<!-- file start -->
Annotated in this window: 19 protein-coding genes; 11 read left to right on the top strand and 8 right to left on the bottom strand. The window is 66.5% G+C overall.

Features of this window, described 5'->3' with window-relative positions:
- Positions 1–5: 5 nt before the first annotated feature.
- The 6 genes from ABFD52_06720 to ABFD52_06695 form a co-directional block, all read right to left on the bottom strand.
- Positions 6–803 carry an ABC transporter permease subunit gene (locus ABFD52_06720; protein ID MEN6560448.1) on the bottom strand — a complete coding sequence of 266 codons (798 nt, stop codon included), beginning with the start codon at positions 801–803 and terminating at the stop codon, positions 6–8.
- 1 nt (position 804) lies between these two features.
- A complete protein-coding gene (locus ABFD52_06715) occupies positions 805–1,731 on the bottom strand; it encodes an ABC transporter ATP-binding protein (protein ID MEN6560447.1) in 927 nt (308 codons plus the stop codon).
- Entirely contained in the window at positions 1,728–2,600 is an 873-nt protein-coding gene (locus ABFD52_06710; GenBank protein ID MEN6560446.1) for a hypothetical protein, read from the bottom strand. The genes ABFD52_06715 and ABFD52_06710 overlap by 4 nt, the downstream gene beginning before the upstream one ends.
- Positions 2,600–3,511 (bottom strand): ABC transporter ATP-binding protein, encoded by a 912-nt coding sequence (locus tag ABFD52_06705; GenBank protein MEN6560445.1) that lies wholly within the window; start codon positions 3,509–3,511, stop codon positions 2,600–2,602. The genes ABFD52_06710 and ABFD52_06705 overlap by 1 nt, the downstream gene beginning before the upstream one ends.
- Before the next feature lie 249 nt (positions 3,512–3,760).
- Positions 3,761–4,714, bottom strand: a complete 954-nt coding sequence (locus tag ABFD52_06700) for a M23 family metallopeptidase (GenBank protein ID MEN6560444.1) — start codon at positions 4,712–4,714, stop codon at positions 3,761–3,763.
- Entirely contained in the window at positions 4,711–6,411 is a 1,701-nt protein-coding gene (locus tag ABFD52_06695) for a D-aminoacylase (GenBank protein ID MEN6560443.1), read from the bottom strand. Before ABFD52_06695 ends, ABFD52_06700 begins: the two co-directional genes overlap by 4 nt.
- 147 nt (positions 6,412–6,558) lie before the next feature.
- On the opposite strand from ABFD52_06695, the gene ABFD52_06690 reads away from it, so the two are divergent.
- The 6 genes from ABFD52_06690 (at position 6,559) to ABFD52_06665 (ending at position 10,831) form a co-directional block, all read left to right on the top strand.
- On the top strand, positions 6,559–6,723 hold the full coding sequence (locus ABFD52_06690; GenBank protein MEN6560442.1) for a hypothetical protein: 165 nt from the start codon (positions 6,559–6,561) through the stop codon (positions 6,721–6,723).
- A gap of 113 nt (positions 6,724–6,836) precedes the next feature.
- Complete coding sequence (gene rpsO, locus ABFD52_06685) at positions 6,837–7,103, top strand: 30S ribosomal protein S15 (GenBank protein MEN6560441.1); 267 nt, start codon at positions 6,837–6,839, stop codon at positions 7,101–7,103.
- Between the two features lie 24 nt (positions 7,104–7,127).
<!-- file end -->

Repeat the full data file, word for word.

Annotated in this window: 19 protein-coding genes; 11 read left to right on the top strand and 8 right to left on the bottom strand. The window is 66.5% G+C overall.

Features of this window, described 5'->3' with window-relative positions:
- Positions 1–5: 5 nt before the first annotated feature.
- The 6 genes from ABFD52_06720 to ABFD52_06695 form a co-directional block, all read right to left on the bottom strand.
- Positions 6–803 carry an ABC transporter permease subunit gene (locus ABFD52_06720; protein ID MEN6560448.1) on the bottom strand — a complete coding sequence of 266 codons (798 nt, stop codon included), beginning with the start codon at positions 801–803 and terminating at the stop codon, positions 6–8.
- 1 nt (position 804) lies between these two features.
- A complete protein-coding gene (locus ABFD52_06715) occupies positions 805–1,731 on the bottom strand; it encodes an ABC transporter ATP-binding protein (protein ID MEN6560447.1) in 927 nt (308 codons plus the stop codon).
- Entirely contained in the window at positions 1,728–2,600 is an 873-nt protein-coding gene (locus ABFD52_06710; GenBank protein ID MEN6560446.1) for a hypothetical protein, read from the bottom strand. The genes ABFD52_06715 and ABFD52_06710 overlap by 4 nt, the downstream gene beginning before the upstream one ends.
- Positions 2,600–3,511 (bottom strand): ABC transporter ATP-binding protein, encoded by a 912-nt coding sequence (locus tag ABFD52_06705; GenBank protein MEN6560445.1) that lies wholly within the window; start codon positions 3,509–3,511, stop codon positions 2,600–2,602. The genes ABFD52_06710 and ABFD52_06705 overlap by 1 nt, the downstream gene beginning before the upstream one ends.
- Before the next feature lie 249 nt (positions 3,512–3,760).
- Positions 3,761–4,714, bottom strand: a complete 954-nt coding sequence (locus tag ABFD52_06700) for a M23 family metallopeptidase (GenBank protein ID MEN6560444.1) — start codon at positions 4,712–4,714, stop codon at positions 3,761–3,763.
- Entirely contained in the window at positions 4,711–6,411 is a 1,701-nt protein-coding gene (locus tag ABFD52_06695) for a D-aminoacylase (GenBank protein ID MEN6560443.1), read from the bottom strand. Before ABFD52_06695 ends, ABFD52_06700 begins: the two co-directional genes overlap by 4 nt.
- 147 nt (positions 6,412–6,558) lie before the next feature.
- On the opposite strand from ABFD52_06695, the gene ABFD52_06690 reads away from it, so the two are divergent.
- The 6 genes from ABFD52_06690 (at position 6,559) to ABFD52_06665 (ending at position 10,831) form a co-directional block, all read left to right on the top strand.
- On the top strand, positions 6,559–6,723 hold the full coding sequence (locus ABFD52_06690; GenBank protein MEN6560442.1) for a hypothetical protein: 165 nt from the start codon (positions 6,559–6,561) through the stop codon (positions 6,721–6,723).
- A gap of 113 nt (positions 6,724–6,836) precedes the next feature.
- Complete coding sequence (gene rpsO, locus ABFD52_06685) at positions 6,837–7,103, top strand: 30S ribosomal protein S15 (GenBank protein MEN6560441.1); 267 nt, start codon at positions 6,837–6,839, stop codon at positions 7,101–7,103.
- Between the two features lie 24 nt (positions 7,104–7,127).